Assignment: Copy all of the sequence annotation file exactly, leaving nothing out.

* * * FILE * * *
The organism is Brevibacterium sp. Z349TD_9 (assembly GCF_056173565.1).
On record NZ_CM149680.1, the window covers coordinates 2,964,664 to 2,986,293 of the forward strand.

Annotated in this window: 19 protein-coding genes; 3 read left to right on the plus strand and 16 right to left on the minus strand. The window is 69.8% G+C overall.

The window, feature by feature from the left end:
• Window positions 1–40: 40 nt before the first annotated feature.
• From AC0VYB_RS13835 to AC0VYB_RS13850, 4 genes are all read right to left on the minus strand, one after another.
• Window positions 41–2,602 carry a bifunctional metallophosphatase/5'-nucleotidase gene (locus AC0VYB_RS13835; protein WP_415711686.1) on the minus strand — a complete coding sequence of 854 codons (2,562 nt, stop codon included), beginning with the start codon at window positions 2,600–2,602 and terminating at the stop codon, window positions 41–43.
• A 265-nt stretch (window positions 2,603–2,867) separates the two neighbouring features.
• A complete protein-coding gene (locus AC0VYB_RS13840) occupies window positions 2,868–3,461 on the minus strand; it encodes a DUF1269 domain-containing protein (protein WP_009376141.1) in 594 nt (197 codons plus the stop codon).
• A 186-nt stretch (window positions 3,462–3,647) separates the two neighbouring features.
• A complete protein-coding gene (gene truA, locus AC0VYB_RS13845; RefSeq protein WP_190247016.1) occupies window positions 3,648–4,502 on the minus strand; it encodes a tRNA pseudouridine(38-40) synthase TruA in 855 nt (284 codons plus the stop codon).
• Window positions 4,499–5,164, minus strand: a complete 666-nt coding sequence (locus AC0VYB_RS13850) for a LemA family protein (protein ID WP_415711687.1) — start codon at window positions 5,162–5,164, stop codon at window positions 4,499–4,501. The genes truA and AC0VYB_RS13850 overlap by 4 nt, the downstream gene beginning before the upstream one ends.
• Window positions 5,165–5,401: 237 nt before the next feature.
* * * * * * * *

The organism is Brevibacterium sp. Z349TD_9 (assembly GCF_056173565.1).
On record NZ_CM149680.1, the window covers coordinates 2,964,664 to 2,986,293 of the forward strand.

Annotated in this window: 19 protein-coding genes; 3 read left to right on the plus strand and 16 right to left on the minus strand. The window is 69.8% G+C overall.

The window, feature by feature from the left end:
• Window positions 1–40: 40 nt before the first annotated feature.
• From AC0VYB_RS13835 to AC0VYB_RS13850, 4 genes are all read right to left on the minus strand, one after another.
• Window positions 41–2,602 carry a bifunctional metallophosphatase/5'-nucleotidase gene (locus AC0VYB_RS13835; protein WP_415711686.1) on the minus strand — a complete coding sequence of 854 codons (2,562 nt, stop codon included), beginning with the start codon at window positions 2,600–2,602 and terminating at the stop codon, window positions 41–43.
• A 265-nt stretch (window positions 2,603–2,867) separates the two neighbouring features.
• A complete protein-coding gene (locus AC0VYB_RS13840) occupies window positions 2,868–3,461 on the minus strand; it encodes a DUF1269 domain-containing protein (protein WP_009376141.1) in 594 nt (197 codons plus the stop codon).
• A 186-nt stretch (window positions 3,462–3,647) separates the two neighbouring features.
• A complete protein-coding gene (gene truA, locus AC0VYB_RS13845; RefSeq protein WP_190247016.1) occupies window positions 3,648–4,502 on the minus strand; it encodes a tRNA pseudouridine(38-40) synthase TruA in 855 nt (284 codons plus the stop codon).
• Window positions 4,499–5,164, minus strand: a complete 666-nt coding sequence (locus AC0VYB_RS13850) for a LemA family protein (protein ID WP_415711687.1) — start codon at window positions 5,162–5,164, stop codon at window positions 4,499–4,501. The genes truA and AC0VYB_RS13850 overlap by 4 nt, the downstream gene beginning before the upstream one ends.
• Window positions 5,165–5,401: 237 nt before the next feature.